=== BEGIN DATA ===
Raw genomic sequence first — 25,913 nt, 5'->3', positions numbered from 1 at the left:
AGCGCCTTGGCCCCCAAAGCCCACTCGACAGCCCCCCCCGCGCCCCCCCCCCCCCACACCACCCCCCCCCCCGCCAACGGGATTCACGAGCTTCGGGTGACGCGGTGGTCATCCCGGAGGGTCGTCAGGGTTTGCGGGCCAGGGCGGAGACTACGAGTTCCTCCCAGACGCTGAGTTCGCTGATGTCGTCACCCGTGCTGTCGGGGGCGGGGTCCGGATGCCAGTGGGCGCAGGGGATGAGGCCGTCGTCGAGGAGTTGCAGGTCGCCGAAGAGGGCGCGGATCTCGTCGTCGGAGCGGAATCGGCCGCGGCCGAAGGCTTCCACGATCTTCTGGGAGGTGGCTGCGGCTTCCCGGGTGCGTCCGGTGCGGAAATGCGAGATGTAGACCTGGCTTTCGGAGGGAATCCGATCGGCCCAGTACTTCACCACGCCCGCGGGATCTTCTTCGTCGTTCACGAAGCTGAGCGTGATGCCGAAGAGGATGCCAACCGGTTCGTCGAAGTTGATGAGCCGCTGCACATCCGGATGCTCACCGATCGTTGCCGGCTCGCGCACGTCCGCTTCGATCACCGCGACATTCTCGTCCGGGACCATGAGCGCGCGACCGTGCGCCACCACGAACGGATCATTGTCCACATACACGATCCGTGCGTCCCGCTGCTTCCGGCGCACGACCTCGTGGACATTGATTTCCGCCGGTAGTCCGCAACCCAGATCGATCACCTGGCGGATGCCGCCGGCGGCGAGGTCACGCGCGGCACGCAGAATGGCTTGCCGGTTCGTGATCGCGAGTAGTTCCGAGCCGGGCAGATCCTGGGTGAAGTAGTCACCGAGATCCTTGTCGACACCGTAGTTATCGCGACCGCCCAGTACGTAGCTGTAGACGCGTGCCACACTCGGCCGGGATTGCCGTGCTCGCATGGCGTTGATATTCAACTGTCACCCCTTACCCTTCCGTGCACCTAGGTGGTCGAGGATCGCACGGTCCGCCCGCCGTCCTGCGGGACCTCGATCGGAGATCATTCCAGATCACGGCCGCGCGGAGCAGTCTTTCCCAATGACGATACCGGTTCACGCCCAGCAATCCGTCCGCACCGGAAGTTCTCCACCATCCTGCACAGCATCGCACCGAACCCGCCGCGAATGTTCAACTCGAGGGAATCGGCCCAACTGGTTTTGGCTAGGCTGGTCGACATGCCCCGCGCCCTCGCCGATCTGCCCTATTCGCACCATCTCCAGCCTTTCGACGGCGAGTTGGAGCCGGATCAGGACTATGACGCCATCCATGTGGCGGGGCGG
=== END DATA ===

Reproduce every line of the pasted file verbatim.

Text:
Raw genomic sequence first — 25,913 nt, 5'->3', positions numbered from 1 at the left:
AGCGCCTTGGCCCCCAAAGCCCACTCGACAGCCCCCCCCGCGCCCCCCCCCCCCCACACCACCCCCCCCCCCGCCAACGGGATTCACGAGCTTCGGGTGACGCGGTGGTCATCCCGGAGGGTCGTCAGGGTTTGCGGGCCAGGGCGGAGACTACGAGTTCCTCCCAGACGCTGAGTTCGCTGATGTCGTCACCCGTGCTGTCGGGGGCGGGGTCCGGATGCCAGTGGGCGCAGGGGATGAGGCCGTCGTCGAGGAGTTGCAGGTCGCCGAAGAGGGCGCGGATCTCGTCGTCGGAGCGGAATCGGCCGCGGCCGAAGGCTTCCACGATCTTCTGGGAGGTGGCTGCGGCTTCCCGGGTGCGTCCGGTGCGGAAATGCGAGATGTAGACCTGGCTTTCGGAGGGAATCCGATCGGCCCAGTACTTCACCACGCCCGCGGGATCTTCTTCGTCGTTCACGAAGCTGAGCGTGATGCCGAAGAGGATGCCAACCGGTTCGTCGAAGTTGATGAGCCGCTGCACATCCGGATGCTCACCGATCGTTGCCGGCTCGCGCACGTCCGCTTCGATCACCGCGACATTCTCGTCCGGGACCATGAGCGCGCGACCGTGCGCCACCACGAACGGATCATTGTCCACATACACGATCCGTGCGTCCCGCTGCTTCCGGCGCACGACCTCGTGGACATTGATTTCCGCCGGTAGTCCGCAACCCAGATCGATCACCTGGCGGATGCCGCCGGCGGCGAGGTCACGCGCGGCACGCAGAATGGCTTGCCGGTTCGTGATCGCGAGTAGTTCCGAGCCGGGCAGATCCTGGGTGAAGTAGTCACCGAGATCCTTGTCGACACCGTAGTTATCGCGACCGCCCAGTACGTAGCTGTAGACGCGTGCCACACTCGGCCGGGATTGCCGTGCTCGCATGGCGTTGATATTCAACTGTCACCCCTTACCCTTCCGTGCACCTAGGTGGTCGAGGATCGCACGGTCCGCCCGCCGTCCTGCGGGACCTCGATCGGAGATCATTCCAGATCACGGCCGCGCGGAGCAGTCTTTCCCAATGACGATACCGGTTCACGCCCAGCAATCCGTCCGCACCGGAAGTTCTCCACCATCCTGCACAGCATCGCACCGAACCCGCCGCGAATGTTCAACTCGAGGGAATCGGCCCAACTGGTTTTGGCTAGGCTGGTCGACATGCCCCGCGCCCTCGCCGATCTGCCCTATTCGCACCATCTCCAGCCTTTCGACGGCGAGTTGGAGCCGGATCAGGACTATGACGCCATCCATGTGGCGGGGCGG